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International Journal of Dentistry
Volume 2017 (2017), Article ID 7326061, 4 pages
https://doi.org/10.1155/2017/7326061
Research Article

Impacted Maxillary Canine Prevalence and Its Association with Other Dental Anomalies in a Mexican Population

Facultad de Odontología, Universidad Autónoma de Yucatán, Mérida, YUC, Mexico

Correspondence should be addressed to José Rubén Herrera-Atoche

Received 10 November 2016; Revised 6 February 2017; Accepted 9 February 2017; Published 23 February 2017

Academic Editor: Gilberto Sammartino

Copyright © 2017 José Rubén Herrera-Atoche et al. This is an open access article distributed under the Creative Commons Attribution License, which permits unrestricted use, distribution, and reproduction in any medium, provided the original work is properly cited.

Abstract

Objective. We quantified the prevalence of impacted maxillary canines (IMC) and their association with other dental anomalies (DAs). Materials and Methods. A retrospective study was done with 860 patients 12 to 39 years of age. The prevalence of IMC was calculated and compared by sex. The sample was divided into a control group and an impaction group, and the prevalence was calculated in both for a series of anomalies: agenesis, supernumerary teeth, shape anomalies of the upper laterals (microdontia, peg and barrel shape, and talon cusp), fusion, gemination, other impacted teeth, transposition, and amelogenesis imperfecta. The prevalence values for both groups were compared (Pearson’s test, ). Results. IMC were present in 6.04% of the sample with no difference by sex (). Other DAs occurred in 51.92% of the IMC group and in 20.17% of the controls (). Significant associations () were identified between IMC and four other DAs: microdontia, barrel shape, other impacted teeth, and transposition. The prevalence of all anomalies was lower in the control group. Conclusion. IMC were seen in 6.04% of patients. Patients with this condition also had a higher prevalence of other DAs. These other anomalies should be used as risk indicators for early diagnosis.

1. Introduction

A tooth is considered impacted when its eruption is hampered by other teeth, bone, or soft tissues [1]. Diagnosis is generally based on clinical and X-ray analyses [2]. Reported prevalence of impacted teeth in Mexico is 13.58% [3] making it the most common dental anomaly after agenesis (26-27%, third molars included) [4, 5].

If third molars are excluded, the maxillary canines are the most common teeth to experience impaction [3, 68], and patients with impacted maxillary canines (IMC) often exhibit other associated dental anomalies [9, 10]. The frequent association of these anomalies has led some researchers to suggest their use as markers to indicate the need for further clinical and/or X-ray analyses to create early diagnosis [11]. The upper lateral incisor is normally used as a marker because congenital absence, microdontia, peg shape, and even incorrect position of this tooth are associated with impaction of the maxillary canines [1113].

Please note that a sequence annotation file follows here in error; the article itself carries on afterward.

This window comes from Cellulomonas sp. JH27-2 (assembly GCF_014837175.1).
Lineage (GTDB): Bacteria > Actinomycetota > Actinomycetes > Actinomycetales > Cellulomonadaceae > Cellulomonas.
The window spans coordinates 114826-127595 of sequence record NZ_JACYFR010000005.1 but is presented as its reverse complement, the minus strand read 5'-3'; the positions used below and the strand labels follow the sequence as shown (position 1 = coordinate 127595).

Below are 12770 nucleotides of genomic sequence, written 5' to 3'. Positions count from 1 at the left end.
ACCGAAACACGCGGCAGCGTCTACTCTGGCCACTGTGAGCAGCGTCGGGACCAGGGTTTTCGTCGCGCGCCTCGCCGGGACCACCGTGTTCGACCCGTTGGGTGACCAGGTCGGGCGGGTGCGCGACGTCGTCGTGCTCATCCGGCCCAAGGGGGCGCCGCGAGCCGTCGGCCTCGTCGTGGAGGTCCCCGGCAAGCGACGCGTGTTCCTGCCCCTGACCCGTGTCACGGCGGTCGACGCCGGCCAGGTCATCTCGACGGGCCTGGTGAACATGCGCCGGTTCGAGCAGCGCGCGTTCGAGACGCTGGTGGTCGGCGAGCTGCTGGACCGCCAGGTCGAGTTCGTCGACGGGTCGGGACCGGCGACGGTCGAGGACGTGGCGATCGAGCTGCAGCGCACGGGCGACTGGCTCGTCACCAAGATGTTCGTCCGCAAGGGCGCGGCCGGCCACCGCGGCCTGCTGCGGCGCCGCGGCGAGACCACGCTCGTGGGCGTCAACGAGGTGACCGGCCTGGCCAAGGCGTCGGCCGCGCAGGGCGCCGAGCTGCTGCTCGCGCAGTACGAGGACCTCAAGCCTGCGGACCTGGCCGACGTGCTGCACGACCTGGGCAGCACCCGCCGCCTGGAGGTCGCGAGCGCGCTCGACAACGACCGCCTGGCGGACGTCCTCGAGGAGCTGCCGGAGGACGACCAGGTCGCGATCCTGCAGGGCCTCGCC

When diagnosed at an early age, the infant canine is extracted as a recommended preventative measure [14]. Rapid maxillary expansion [15] and cervical traction using headgear [16] have also been reported to assist with spontaneous eruption of these teeth. A lack of treatment can lead to a number of risks including resorption of the roots of neighboring teeth, cyst formation, and development of malocclusions [13, 17, 18]. The objective of this study was to quantify the prevalence of impacted maxillary canines and their association with other dental anomalies in a Mexican population.

2. Materials and Methods

This retrospective study was done using case/control design. The sample consisted of 860 orthodontic patients 12 to 39 years of age of whom 32.67% were male () and 67.33% were female (). Potential cases were excluded for patients with previous orthodontic treatment, cleft lip or palate, or any syndrome. A tooth was considered impacted when other teeth, bone, or soft tissues interfered with its eruption in normal functional occlusion [1]. IMC was diagnosed with panoramic X-rays, clinical photographs, and study models from patient files.

The prevalence was then calculated including studies of sex parity. This total sample was divided into two groups: patients with IMC and a control without it. The prevalence of eleven dental anomalies (DAs) was calculated in both groups: 2 count anomalies (agenesis and supernumerary teeth); 6 shape anomalies, four of the upper laterals (microdontia, peg- and barrel-shaped, and talon cusp) as well as tooth fusion and germination; 2 eruption anomalies (impaction of teeth other than the maxillary canines and transposition); and 1 structural anomaly (amelogenesis imperfecta). The identification of each DA used published definitions [3].

2.1. Statistical Analysis

Imposing sex parity on IMC and dental anomaly prevalence in both groups was done using Pearson’s test (). Fisher’s exact test was used when the expected counts in some of the table cells were 5 or less. Calculations were also made for the confidence intervals (CI = 95%) and the odds ratio (OR).

2.2. Ethical Considerations